Brit rocketeer Skyrora reckons it'll be orbital in 3 years – that is, if UK government plays ball

El Reg speaks to small-sat upstart in Edinburgh

Curvature of the earth from a high altitude balloon flight

Interview With two launches of the SkyLark Nano under its belt, Skyrora aims to go orbital in the coming years – assuming UK Parliament keeps up. The Register had a chat with the Brit rocketeer at its Edinburgh HQ to learn more.

The two-metre solid fuel-powered Skylark Nano was launched this month, hitting an altitude of 6km and a speed of over 1,800kph. It was a repeat performance, with engineers using the mission to check the maths behind their trajectory calculations.

The rocket, which was recovered by parachute, can be viewed at the Bayes Centre during the Edinburgh Festival.

The company plans to take things a bit further by the end of the year, according to communications manager Katie Miller.

Describing Skyrora as "a private company that wishes to conduct commercial launches", Miller laid out the outfit's ambitious plans for the next three years.

While the gang could fire off the Nano again, Miller told us: "We want to start launching the higher rocket," which means moving on to the Skylark Micro. Standing at four metres high, the Micro is a two-stage solid rocket which should fly to an altogether more impressive 30km and be able to image the curvature of the Earth.

"Skylark Micro," said Miller, "is ready to launch, and is waiting in our production facility."

With just the paperwork outstanding ahead of a 2019 launch, the company plans to use the Micro to understand the dynamics of rocket stage separation before proceeding to a launch of the next evolution: the SkyHy.

The SkyHy is another two-stage beast, this time standing six metres tall, and expected to reach an altitude of 90km – into space, if you take Virgin Galactic's definition, or the edge of space if you stick with the more sober Skyrora's take on things.

While SkyHy will continue to use solid fuel, the company's focus will be on the oxidiser, which Miller told us would be hydrogen peroxide. This, coupled with kerosene, will form the propellant for the altogether more interesting Skyrora 1 (or SK-1).

It'll be a first for a commercial launcher from UK soil, but Miller cautioned that the location is yet to be confirmed.

And confirmed it must be, because things get serious in 2020 for Skyrora with the launch of SK-1, which stands at 11 metres. Still sub-orbital, although capable of carrying up to 100kg on a 90km lob, according to Miller, the single stage SK-1 will represent the first use of both the hydrogen peroxide and kerosene fuel and engine that will go on to power the orbital class XL.

By 2022, assuming the UK government has sorted out the requisite legislation to allow such shenanigans to happen on UK soil, the company plans to send the Skyrora XL into orbit.

The XL will be a three-stage rocket, standing 23m tall. The first stage will be powered by nine of the company's 3D-printed rocket engines with the second and third stages enjoying an engine apiece. That third-stage engine will present the greatest challenge, since Skyrora will be restarting it several times to ensure satellites get to their desired orbit.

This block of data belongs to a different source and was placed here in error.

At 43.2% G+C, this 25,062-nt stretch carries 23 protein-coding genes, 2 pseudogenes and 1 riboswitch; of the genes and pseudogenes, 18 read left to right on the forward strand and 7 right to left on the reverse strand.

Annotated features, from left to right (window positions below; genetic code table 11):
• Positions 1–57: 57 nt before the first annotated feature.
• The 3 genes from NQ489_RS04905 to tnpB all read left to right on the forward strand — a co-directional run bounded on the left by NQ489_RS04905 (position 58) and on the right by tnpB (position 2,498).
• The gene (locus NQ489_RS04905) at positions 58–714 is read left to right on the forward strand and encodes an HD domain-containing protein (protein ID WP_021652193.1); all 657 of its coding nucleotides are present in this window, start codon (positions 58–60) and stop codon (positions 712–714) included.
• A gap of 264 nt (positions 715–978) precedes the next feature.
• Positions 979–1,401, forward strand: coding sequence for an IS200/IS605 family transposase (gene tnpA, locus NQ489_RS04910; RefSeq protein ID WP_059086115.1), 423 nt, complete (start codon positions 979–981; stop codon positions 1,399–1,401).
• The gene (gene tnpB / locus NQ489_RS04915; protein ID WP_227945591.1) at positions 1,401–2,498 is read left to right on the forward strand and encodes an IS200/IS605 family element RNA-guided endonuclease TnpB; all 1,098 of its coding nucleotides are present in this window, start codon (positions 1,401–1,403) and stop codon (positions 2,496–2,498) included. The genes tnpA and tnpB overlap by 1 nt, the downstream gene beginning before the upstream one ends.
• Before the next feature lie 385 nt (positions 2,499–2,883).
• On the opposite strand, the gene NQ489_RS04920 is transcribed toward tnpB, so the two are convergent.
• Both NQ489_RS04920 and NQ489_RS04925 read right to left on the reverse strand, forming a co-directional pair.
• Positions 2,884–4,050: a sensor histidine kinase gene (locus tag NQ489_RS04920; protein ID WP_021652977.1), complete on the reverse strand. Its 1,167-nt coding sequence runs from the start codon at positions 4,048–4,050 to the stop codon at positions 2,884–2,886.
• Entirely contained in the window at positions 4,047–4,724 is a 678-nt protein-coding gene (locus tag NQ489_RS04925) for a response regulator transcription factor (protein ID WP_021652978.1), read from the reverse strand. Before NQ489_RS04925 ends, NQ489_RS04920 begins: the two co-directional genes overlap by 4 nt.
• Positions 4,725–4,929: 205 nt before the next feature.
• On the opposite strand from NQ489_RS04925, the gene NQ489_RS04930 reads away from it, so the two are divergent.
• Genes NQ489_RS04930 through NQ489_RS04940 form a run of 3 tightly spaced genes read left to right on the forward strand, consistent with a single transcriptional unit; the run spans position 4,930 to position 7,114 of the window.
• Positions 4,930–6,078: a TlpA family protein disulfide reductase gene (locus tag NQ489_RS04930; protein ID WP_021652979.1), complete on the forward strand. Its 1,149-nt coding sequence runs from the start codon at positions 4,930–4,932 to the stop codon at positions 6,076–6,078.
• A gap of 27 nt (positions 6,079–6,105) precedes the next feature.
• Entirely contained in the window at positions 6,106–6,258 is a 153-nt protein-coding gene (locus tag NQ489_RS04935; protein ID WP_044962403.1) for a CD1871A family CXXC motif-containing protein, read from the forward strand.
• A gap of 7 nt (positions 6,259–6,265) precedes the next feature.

The XL should be capable of placing a 315kg payload into a 500km orbit; still small-sat territory, but comfortably ahead of rivals such as Rocket Lab.

And as for the 3D printing? Miller ruefully told us: "One of the challenges that we have is actually that we can't find a 3D printer that will print our engines fully. So, we have to 3D print our engine parts and then weld them together."

An example of the first-stage engine was recently successfully test fired at the company's Cornwall facility.

While discussions concerning where the company will launch from are ongoing, a Scottish spaceport would be ideal as Miller explained: "It's really great because of the trajectory analysis. Also, because there's lots of sea and uninhabited land, which makes it really ideal."

And, of course, with the company hoping to bring rocket production to the North Berwick area, and the UK spanking millions on Sutherland spaceport alone, Scotland would be a handy location.

A lot does, however, depend on the UK government getting its act together to implement the Space Industry Act to allow private companies like Skyrora to launch into space from British soil.

The UK Space Agency told us: "The Space Industry Act 2018 is a major step towards establishing a safe and supportive regulatory framework to enable launches to take place from the UK. The government is working at pace to develop the detailed regulations to implement the Act with industry and other interested parties, and we anticipate the secondary legislation will be in place by early 2021."

While the UK Parliament is a little preoccupied with other matters at present, getting the legislation passed in that time frame will certainly be a challenge.

With rivals such as Rocket Lab already flying, and others such as Vector Launch apparently struggling, privately funded Skyrora reckons there is still plenty of work to go around, particularly with the UK looking to snaffle at least 10 per cent of the lucrative small satellite market.

And with 20 letters of intent in the bag, a 2020 SK-1 and 2022 XL launch from UK soil look very possible. Assuming the UK government pulls its collective finger out. ®

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